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"I Am Not an Anomaly": On Ode to Intersecting Identities and a Diverse Jewish Community

"I Am Not an Anomaly": On Ode to Intersecting Identities and a Diverse Jewish Community

Amanda Ryan rests her chin her her hand and smiles behind a fully lit menorah

Baruch atah, Adonai eloheinu, Melech haolam, she-a sani Yisrael.

“Blessed are you, Adonai, Sovereign of the Universe, who made me a Jew.”

Every day, I recite that blessing, full of thanks for following the path that I have, for committing my life to Judaism.

I think about how in recent months, due to personal trauma, I have been resting in my Judaism to move through it. I find comfort and strength through loving and elevating all parts of myself – including my Jewish identity, my Mexican ethnic identity, and my bisexual identity. All of these give me purpose and meaning that I haven't had before.

The times that I have felt a conflict between my identities is when I have bought into the thinking that Jewish equals white-Ashkenazi and/or straight. The more pressure that I put on myself to fit into that narrative, the more at odds my identities are, and the more shame I felt for not identifying with them.

But then I take a step back and remind myself that Judaism is wildly diverse and expansive.

When I acknowledge the reality that we, as Jews, don't have one skin color, one nationality, one sexual or gender identity, or one political ideology, my identities are uplifted, celebrated, and in harmony with each other, and I feel strengthened as a whole because of their intersection.

A number of things have helped me get to a place where I felt more accepting of my own identities and able to take shame and doubt and transform them into strength and courage.

The first was finding a group of other Jews that shared identities similar to mine. Being in Jewish spaces and not finding anyone who isn’t white or doesn’t identify with any part of the LGBTQIA+ spectrum is often exhausting. However, once I found my people through the Union for Reform Judaism’s JewV'Nation Fellowship – other Jews of Color, including Jews with some form of queer identity – it was easier to realize that I am not alone and that my experiences weren't in isolation.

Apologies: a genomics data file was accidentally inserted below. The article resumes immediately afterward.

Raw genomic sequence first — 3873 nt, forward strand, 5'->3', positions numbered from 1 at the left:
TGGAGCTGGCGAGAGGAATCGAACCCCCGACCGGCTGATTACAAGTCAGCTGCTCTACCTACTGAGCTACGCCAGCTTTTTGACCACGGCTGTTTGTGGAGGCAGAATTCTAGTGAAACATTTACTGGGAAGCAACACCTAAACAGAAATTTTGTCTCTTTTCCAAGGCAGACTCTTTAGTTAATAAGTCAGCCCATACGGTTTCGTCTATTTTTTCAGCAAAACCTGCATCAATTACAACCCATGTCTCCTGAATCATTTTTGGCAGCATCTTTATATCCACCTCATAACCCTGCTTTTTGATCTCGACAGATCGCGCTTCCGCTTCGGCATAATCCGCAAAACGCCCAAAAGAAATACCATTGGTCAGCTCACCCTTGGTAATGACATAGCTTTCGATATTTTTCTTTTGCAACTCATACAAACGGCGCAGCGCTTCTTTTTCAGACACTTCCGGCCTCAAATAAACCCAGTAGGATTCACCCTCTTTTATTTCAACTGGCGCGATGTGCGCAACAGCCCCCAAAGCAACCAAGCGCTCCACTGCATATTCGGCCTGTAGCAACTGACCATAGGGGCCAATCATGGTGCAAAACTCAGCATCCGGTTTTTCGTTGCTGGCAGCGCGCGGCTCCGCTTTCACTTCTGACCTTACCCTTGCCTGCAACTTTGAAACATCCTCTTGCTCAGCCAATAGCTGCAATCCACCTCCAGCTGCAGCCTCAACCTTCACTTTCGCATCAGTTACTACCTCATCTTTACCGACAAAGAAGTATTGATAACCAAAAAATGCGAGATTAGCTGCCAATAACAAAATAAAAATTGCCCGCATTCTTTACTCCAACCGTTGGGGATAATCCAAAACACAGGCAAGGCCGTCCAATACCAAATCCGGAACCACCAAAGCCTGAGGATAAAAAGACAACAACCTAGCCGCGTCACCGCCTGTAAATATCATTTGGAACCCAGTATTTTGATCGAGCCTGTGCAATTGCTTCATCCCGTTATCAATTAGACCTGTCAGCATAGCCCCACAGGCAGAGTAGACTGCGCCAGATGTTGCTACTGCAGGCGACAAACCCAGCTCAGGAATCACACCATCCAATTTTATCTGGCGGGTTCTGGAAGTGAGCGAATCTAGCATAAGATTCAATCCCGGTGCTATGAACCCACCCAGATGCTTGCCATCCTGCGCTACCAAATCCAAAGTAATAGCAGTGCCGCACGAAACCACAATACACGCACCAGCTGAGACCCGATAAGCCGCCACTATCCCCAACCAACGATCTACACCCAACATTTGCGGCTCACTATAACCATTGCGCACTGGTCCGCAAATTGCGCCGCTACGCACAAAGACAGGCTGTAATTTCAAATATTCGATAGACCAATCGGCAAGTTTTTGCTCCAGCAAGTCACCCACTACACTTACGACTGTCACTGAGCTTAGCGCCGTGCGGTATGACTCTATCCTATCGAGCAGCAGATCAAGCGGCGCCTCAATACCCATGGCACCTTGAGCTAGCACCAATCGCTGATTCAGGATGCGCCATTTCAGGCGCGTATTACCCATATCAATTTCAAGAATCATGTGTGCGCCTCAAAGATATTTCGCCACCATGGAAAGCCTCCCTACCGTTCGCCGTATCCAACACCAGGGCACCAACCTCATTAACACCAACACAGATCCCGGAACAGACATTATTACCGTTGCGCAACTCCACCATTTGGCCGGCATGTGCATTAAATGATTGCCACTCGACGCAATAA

The second was contextualizing my knowledge of white supremacy, Jewish immigration history, and the history of my own congregation (and of my city at large). Once I was able to see the connection between these things, I could then reflect on why certain things happen within our Jewish spaces and what I can do as a Mexican bi Jew to help change them for the better.

To my fellow LGBTQIA+ Jews, Jews of Color, and Jews who see themselves as both: The biggest piece of advice I can give is to remember your history. Whether it is Latinx or Chicano history, LGBTQIA+ history, Black history, and/or Jewish history, all of these histories are powerful and sacred, and we are blessed to continue in those footsteps.

Further, get used to giving yourself compliments. People with intersectional identities like ours are often told to hide parts of ourselves to fit in, but remember: It is because of everything that you carry with you that you are great – and exactly who you need to be.

And to our allies in the Jewish community, you can better serve other Jews of Color and LGBTQIA+ Jews by realizing that your Judaism, often seen through white and straight lenses, isn't the only way to be Jewish.

Please remember that your Jewish sets of knowledge, education and experiences are valid, but they are not the only ones. And while removing the blinders to hear the stories of marginalized Jews may be uncomfortable at first, it is ultimately vital to implementing audacious hospitality in our congregations.

When our synagogue and Federation boards broaden their scope and add Jews of varying racial, ethnic, gender and sexual identities to their tables, the Jewish community as a whole is strengthened.

I strongly believe that Judaism will only thrive when our leadership is as diverse as our constituents. Other Jews, like me, who exist with these identities will see ourselves reflected in leadership and have more confidence to enter Jewish spaces, knowing others like us will be there.

When you see me – a Mexican, bi Jew – enter your space, know that I am not an anomaly, that there are many more like me with beautiful intersecting identities who want Jewish spaces where we can be our full, authentic selves. Honor us for who we are, and our communities will flourish because of it.

Want to hear more from Amanda Ryan? Check out her episode of Wholly Jewish, a podcast about our complex and nuanced Jewish identities. A new season will air this spring.

Amanda Ryan is a religious studies and sociology graduate student, an elected official, and a Latina Jew. She works as the program director for the Tri-Faith Initiative in Omaha, NE, promoting interfaith understanding, empathy, and relationships.

Amanda Ryan
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